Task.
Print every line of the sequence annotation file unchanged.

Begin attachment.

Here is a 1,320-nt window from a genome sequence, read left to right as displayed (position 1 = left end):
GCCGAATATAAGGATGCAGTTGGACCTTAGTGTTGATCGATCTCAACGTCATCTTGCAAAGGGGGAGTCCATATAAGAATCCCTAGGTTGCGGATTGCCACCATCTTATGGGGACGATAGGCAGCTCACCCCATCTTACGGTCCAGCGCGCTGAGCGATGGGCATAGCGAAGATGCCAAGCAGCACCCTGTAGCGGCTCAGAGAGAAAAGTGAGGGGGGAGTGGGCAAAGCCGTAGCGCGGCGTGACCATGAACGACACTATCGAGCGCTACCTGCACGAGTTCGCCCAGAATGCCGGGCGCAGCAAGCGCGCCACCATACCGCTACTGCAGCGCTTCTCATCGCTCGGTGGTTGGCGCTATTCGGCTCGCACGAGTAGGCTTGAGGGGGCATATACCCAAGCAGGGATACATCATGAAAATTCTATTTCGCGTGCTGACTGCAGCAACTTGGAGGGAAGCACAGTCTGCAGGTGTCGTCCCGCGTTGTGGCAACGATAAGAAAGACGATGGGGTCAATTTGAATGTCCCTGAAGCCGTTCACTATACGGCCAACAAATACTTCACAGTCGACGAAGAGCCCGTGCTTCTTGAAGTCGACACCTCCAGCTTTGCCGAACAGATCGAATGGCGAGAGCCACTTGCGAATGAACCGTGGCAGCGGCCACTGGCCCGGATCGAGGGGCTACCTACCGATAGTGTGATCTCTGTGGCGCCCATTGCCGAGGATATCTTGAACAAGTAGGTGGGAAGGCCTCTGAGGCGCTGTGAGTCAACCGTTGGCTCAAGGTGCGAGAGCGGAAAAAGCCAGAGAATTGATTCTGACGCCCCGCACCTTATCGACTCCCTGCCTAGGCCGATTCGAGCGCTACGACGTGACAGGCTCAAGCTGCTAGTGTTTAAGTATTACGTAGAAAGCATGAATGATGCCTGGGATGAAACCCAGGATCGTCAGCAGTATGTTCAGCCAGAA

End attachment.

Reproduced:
Here is a 1,320-nt window from a genome sequence, read left to right as displayed (position 1 = left end):
GCCGAATATAAGGATGCAGTTGGACCTTAGTGTTGATCGATCTCAACGTCATCTTGCAAAGGGGGAGTCCATATAAGAATCCCTAGGTTGCGGATTGCCACCATCTTATGGGGACGATAGGCAGCTCACCCCATCTTACGGTCCAGCGCGCTGAGCGATGGGCATAGCGAAGATGCCAAGCAGCACCCTGTAGCGGCTCAGAGAGAAAAGTGAGGGGGGAGTGGGCAAAGCCGTAGCGCGGCGTGACCATGAACGACACTATCGAGCGCTACCTGCACGAGTTCGCCCAGAATGCCGGGCGCAGCAAGCGCGCCACCATACCGCTACTGCAGCGCTTCTCATCGCTCGGTGGTTGGCGCTATTCGGCTCGCACGAGTAGGCTTGAGGGGGCATATACCCAAGCAGGGATACATCATGAAAATTCTATTTCGCGTGCTGACTGCAGCAACTTGGAGGGAAGCACAGTCTGCAGGTGTCGTCCCGCGTTGTGGCAACGATAAGAAAGACGATGGGGTCAATTTGAATGTCCCTGAAGCCGTTCACTATACGGCCAACAAATACTTCACAGTCGACGAAGAGCCCGTGCTTCTTGAAGTCGACACCTCCAGCTTTGCCGAACAGATCGAATGGCGAGAGCCACTTGCGAATGAACCGTGGCAGCGGCCACTGGCCCGGATCGAGGGGCTACCTACCGATAGTGTGATCTCTGTGGCGCCCATTGCCGAGGATATCTTGAACAAGTAGGTGGGAAGGCCTCTGAGGCGCTGTGAGTCAACCGTTGGCTCAAGGTGCGAGAGCGGAAAAAGCCAGAGAATTGATTCTGACGCCCCGCACCTTATCGACTCCCTGCCTAGGCCGATTCGAGCGCTACGACGTGACAGGCTCAAGCTGCTAGTGTTTAAGTATTACGTAGAAAGCATGAATGATGCCTGGGATGAAACCCAGGATCGTCAGCAGTATGTTCAGCCAGAA